Commercial Real Estate Lawyer in Toronto, Ontario
Under the Canadian Constitution, commercial leases are governed by provincial laws. In Ontario, Canada, the governing law is the Commercial Tenancies Act (CTA). The CTA is a complex document that outlines specific obligations, rights, and relationships between a commercial landlord and tenants. It is important to note, however, that a lease may take precedence over the CTA.
Are you looking to enter into a commercial lease as either a landlord or a tenant? It is important to consult with a real estate lawyer knowledgeable in the CTA and commercial leases. If you’re considering a commercial lease in or around Toronto, Canada, or you’ve already entered into one and have a dispute you need to resolve, contact Matthew R Harris Law P.C. Lawyer Matthew Harris has represented hundreds of clients in commercial lease matters and will be able to provide skilled legal counsel. He also proudly represents clients in or around Hamilton, London, and Ottawa.
Commercial Leases in Ontario
There are generally two types of leases for commercial property in Ontario: a fixed-term agreement and a periodic agreement.
A fixed-term agreement is a lease that is written for a specified period of time or is conditioned upon a certain event taking place, such as the death of the lessee.
A periodic agreement is often a month-to-month arrangement, whereby the lease automatically renews unless one of the parties terminates the agreement.
Rights and Responsibilities of Landlords and Tenants
A commercial lease can take precedence over the Commercial Tenancies Act. However, when a lease fails to address an issue that arises between landlord and tenant, and the lease is silent on the subject, the CTA takes precedence.
In general terms, commercial landlords:
Must notify tenants in writing of any breach of the lease and give them a reasonable period of time to comply and remedy the situation
May terminate a tenancy when a tenant fails to fulfill their obligations in the lease
Have the right to seek damages from the tenant for the loss of rental income through the end of the lease
Also, generally speaking, tenants:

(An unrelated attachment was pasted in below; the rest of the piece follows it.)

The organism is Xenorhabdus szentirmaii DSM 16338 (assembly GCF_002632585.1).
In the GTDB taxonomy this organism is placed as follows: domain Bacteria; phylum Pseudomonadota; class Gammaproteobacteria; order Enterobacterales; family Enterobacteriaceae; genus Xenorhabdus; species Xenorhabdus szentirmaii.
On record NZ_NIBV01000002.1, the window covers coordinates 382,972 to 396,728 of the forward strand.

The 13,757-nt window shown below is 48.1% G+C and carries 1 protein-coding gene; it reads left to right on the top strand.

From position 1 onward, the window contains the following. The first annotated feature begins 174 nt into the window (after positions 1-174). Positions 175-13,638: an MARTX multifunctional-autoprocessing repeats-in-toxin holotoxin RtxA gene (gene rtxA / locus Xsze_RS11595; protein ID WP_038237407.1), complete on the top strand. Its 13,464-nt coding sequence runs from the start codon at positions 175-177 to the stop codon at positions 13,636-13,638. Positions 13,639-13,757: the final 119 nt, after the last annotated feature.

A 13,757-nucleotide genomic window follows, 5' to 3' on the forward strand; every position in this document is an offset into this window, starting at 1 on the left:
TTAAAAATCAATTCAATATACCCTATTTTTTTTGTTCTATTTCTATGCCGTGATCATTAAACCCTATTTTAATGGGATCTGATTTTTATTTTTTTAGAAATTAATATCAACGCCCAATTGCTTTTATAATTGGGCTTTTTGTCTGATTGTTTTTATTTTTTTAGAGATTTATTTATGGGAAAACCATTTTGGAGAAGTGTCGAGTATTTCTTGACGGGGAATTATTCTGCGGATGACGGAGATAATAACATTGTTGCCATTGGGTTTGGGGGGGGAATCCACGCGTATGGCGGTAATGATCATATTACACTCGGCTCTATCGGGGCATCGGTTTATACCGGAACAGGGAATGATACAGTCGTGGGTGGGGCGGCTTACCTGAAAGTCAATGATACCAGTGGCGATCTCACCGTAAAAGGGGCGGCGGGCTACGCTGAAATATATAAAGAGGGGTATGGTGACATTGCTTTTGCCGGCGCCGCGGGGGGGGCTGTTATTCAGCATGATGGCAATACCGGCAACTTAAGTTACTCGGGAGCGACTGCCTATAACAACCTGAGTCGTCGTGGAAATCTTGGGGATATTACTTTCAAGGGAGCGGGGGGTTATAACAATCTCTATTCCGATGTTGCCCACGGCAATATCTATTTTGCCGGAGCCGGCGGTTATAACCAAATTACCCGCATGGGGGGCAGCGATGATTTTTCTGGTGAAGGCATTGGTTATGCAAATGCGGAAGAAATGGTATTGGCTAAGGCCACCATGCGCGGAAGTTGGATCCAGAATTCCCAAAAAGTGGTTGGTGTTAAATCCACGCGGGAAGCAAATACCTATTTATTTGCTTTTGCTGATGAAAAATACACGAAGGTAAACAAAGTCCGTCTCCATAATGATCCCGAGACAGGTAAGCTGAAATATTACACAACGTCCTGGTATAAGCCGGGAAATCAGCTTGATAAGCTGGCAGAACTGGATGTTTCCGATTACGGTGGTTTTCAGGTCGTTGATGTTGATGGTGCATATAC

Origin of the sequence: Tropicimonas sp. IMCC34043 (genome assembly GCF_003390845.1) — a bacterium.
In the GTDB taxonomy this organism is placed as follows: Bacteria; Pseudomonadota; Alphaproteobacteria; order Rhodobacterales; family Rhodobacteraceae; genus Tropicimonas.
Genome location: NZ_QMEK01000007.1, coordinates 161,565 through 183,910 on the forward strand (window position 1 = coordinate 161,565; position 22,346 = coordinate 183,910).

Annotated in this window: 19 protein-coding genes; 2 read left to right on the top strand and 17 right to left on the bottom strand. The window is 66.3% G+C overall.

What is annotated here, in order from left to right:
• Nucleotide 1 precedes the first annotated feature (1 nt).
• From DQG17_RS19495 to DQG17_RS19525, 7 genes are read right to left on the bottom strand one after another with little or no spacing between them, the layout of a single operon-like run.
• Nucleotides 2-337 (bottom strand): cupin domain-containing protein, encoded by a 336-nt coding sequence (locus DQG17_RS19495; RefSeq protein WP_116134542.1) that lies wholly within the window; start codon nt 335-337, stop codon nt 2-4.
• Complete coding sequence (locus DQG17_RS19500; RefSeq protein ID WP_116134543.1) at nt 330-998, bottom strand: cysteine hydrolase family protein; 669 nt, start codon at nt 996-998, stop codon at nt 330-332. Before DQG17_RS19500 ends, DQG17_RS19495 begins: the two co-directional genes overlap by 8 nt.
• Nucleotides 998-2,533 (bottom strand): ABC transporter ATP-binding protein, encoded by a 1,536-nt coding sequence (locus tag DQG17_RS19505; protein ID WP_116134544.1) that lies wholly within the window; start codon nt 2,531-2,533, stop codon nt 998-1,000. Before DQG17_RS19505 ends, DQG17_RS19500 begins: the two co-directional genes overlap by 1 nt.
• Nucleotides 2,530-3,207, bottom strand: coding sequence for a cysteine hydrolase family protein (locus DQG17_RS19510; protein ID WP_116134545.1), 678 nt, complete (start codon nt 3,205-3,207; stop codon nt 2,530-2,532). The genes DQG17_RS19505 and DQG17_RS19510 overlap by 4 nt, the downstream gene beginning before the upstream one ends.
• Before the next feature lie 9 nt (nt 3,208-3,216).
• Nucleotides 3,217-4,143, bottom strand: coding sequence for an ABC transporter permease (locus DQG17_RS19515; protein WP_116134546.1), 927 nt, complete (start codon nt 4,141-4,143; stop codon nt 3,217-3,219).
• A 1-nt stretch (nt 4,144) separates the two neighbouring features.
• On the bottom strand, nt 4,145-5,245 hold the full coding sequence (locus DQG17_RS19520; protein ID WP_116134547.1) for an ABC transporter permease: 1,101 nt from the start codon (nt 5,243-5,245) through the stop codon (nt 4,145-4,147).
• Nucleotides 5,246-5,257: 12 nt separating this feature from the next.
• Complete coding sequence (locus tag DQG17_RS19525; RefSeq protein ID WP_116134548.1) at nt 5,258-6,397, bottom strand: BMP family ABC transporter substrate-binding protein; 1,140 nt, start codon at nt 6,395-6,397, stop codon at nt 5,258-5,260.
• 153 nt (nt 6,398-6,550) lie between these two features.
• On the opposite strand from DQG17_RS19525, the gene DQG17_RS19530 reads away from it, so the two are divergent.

Must pay their rent on the agreed-upon date in the lease
Cannot withhold rent because a landlord has failed to fulfill their obligations as outlined in the lease
Must fulfill their obligations as described in the lease
Have the right to take their disputes to the Small Claims Court if the sum is under $10,000, or to the Superior Court of Justice if the sum is larger. The court option can also be used to obtain a court order requiring the landlord to fulfill his or her obligations, such as for maintenance or utilities
If the Tenant Fails to Pay the Rent
Landlords are given two options if a tenant fails to pay the rent due. The first option is to change the locks on the commercial unit, but the landlord must wait 16 days after the tenant failed to pay the rent on time.
The second option is to seize the property found inside the rental unit and then sell it to offset losses. The landlord is required by law to hold the property for five days, during which time you can make good on past-due rent and recover your property.
Commercial Real Estate Lawyer
in Toronto, Ontario
Whether you’re a landlord or a tenant, it is always a good idea to have any lease reviewed by a corporate real estate lawyer to make sure your rights are protected. It is also a good idea to include in the lease provisions for dispute resolution to help avoid the costs of going to court. Whatever your questions or issues with a commercial lease, rely on Matthew R Harris Law P.C. to help resolve matters. Lawyer Matthew Harris has helped landlords and tenants throughout Toronto, Hamilton, Ottawa, and London enter into sound lease arrangements and deal with disputes when they arise. Contact him with your commercial real estate needs and concerns.